Leatherbacks: Adapted for the deep
By Brianna Forte
Editor’s Note: Three species of sea turtles – leatherback, loggerhead, and green – nest regularly on Brevard County beaches. Typically, leatherback sea turtles are the first to arrive in March as nesting season gets underway. They are followed by loggerhead sea turtles a few weeks later, and the green sea turtles are the last to the nesting party. This week, we will be taking a closer look at each of these species.
Leatherback sea turtles swim all around our oceans, and their habitat ranges from tropic and temperate waters along the equator to subarctic latitudes. In addition to occupying nearly freezing waters, leatherbacks are known to forage at depths up to 4,000 feet where the temperature plummets in comparison to the surface water that is warmed by the sun. So how do these gentle giants manage to keep cozy and warm?
Unfortunately, it is not as simple for leatherbacks as snuggling under a blanket with a mug of piping hot chocolate. Instead, they rely on the anatomical structure of their blood vessels to form a counter-current heat exchange system.
In mammals and birds that live in cold environments, the counter-current heat exchange system consists of arteries and veins arranged in a certain way to conserve the core temperature of the animal. The arteries, which contain warm oxygenated blood flowing to appendages such as the hands and feet, are alongside the veins, which contain cold deoxygenated blood flowing back to the heart. As the warm blood from the arteries flows past the cold blood in the veins, the heat is transferred to the veins going toward the center of the body and the core part of the body stays warm.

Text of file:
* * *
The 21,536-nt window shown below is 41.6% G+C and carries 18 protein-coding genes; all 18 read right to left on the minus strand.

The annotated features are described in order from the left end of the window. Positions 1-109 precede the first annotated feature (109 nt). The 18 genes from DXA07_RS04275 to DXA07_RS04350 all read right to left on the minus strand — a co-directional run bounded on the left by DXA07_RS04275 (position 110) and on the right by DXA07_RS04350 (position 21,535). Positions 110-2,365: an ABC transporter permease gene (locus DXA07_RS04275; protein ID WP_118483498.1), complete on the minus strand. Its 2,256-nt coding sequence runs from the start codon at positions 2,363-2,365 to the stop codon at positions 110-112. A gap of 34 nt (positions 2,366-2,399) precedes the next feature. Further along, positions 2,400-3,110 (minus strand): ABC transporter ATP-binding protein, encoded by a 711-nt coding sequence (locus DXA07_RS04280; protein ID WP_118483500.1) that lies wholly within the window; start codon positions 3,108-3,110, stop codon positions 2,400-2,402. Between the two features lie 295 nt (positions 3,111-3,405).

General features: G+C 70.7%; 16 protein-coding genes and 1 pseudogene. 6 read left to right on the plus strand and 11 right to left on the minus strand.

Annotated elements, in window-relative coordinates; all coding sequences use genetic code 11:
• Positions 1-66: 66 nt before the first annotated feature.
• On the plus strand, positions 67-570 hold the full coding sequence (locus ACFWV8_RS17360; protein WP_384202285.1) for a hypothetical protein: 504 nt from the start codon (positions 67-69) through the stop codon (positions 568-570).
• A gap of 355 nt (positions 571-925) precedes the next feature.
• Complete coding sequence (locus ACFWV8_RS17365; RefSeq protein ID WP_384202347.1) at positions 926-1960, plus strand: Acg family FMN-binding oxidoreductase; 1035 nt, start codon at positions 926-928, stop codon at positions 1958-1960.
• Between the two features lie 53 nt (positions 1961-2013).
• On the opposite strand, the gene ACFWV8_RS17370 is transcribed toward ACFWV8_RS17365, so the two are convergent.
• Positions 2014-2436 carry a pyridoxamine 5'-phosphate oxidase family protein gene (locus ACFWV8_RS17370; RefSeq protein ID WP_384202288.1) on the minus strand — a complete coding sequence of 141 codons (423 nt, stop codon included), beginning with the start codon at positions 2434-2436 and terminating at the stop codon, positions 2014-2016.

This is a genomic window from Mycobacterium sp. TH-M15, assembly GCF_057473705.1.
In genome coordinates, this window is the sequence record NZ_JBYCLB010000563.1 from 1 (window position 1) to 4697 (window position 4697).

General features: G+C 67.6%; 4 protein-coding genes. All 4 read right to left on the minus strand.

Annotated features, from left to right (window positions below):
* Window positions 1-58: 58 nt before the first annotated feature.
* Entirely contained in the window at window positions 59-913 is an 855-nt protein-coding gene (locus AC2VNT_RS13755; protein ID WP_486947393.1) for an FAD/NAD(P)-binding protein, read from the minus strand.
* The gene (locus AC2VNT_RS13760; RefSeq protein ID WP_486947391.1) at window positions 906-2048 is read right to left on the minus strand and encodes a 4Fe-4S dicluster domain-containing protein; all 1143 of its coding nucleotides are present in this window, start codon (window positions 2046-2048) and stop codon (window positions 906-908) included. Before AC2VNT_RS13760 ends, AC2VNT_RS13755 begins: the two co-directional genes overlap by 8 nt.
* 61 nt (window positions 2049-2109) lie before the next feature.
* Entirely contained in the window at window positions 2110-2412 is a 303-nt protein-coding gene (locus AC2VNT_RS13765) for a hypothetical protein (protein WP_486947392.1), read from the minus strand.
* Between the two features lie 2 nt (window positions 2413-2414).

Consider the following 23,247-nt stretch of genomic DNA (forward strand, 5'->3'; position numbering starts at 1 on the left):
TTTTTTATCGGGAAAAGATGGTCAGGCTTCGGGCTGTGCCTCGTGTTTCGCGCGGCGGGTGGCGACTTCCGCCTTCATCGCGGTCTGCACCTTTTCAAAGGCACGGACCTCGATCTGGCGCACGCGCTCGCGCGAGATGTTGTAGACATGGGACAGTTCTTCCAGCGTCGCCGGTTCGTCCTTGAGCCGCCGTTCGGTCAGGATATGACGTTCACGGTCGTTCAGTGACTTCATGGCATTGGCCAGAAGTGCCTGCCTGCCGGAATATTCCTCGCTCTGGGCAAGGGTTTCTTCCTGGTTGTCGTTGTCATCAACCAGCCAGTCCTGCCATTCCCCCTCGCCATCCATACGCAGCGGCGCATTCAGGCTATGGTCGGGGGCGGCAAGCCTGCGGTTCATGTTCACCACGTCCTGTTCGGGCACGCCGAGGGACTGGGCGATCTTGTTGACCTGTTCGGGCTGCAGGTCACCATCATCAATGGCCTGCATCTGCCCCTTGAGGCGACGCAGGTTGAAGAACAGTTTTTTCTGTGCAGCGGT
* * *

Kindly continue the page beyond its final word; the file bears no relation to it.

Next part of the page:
According to an article by Kara Feilich, for mammals and birds the counter-current heat exchange system functions to “keep heat in the core of the body while letting the limbs cool down to the temperature of the surroundings.” However, in a study published in the journal Biology Letters, it was hypothesized that the counter-current heat exchange system in leatherbacks functions differently.
The researchers in this study analyzed the bodies of six juvenile leatherbacks that were collected from accidental bycatch by NOAA fisheries observers. Through dissection and tissue manipulation, the researchers noticed an unusual network of blood vessels at the base of each of the turtle’s limbs that were not conducive to the previous counter-current exchange system that was believed to keep the core body of the turtle warm and the flippers cold.
Researchers concluded that the counter-counter current heat exchange system in leatherback sea turtles keeps the limbs warm while the core temperature of the body remains cooler. Through this unique counter-current heat exchange system, leatherbacks retain the heat generated by their muscles used for movement. This enables the leatherback’s flippers to be warm enough to function effectively in cold-water environments and helps them maintain abilities such as paddling and steering.
This unique counter-current heat exchange system also benefits female leatherbacks when they are nesting. Leatherbacks are at risk of overheating when they use their hind limbs to help them travel over the sand and dig a nest. The counter-current heat exchange system proposed by this study would prevent the females from overheating during the nesting process, as it would protect the core body from excessive heat generated by the limbs.
The research paper concluded by stating that leatherbacks rely on continuous exercise of the limbs to generate heat to keep their peripheral muscles warm, and this heat is mostly kept in the peripheral limbs instead of the core of the body through the counter-current heat exchange system. So although leatherbacks don’t have any cozy blankets to keep them warm, they do have a unique heating system to ensure that they will not be cold.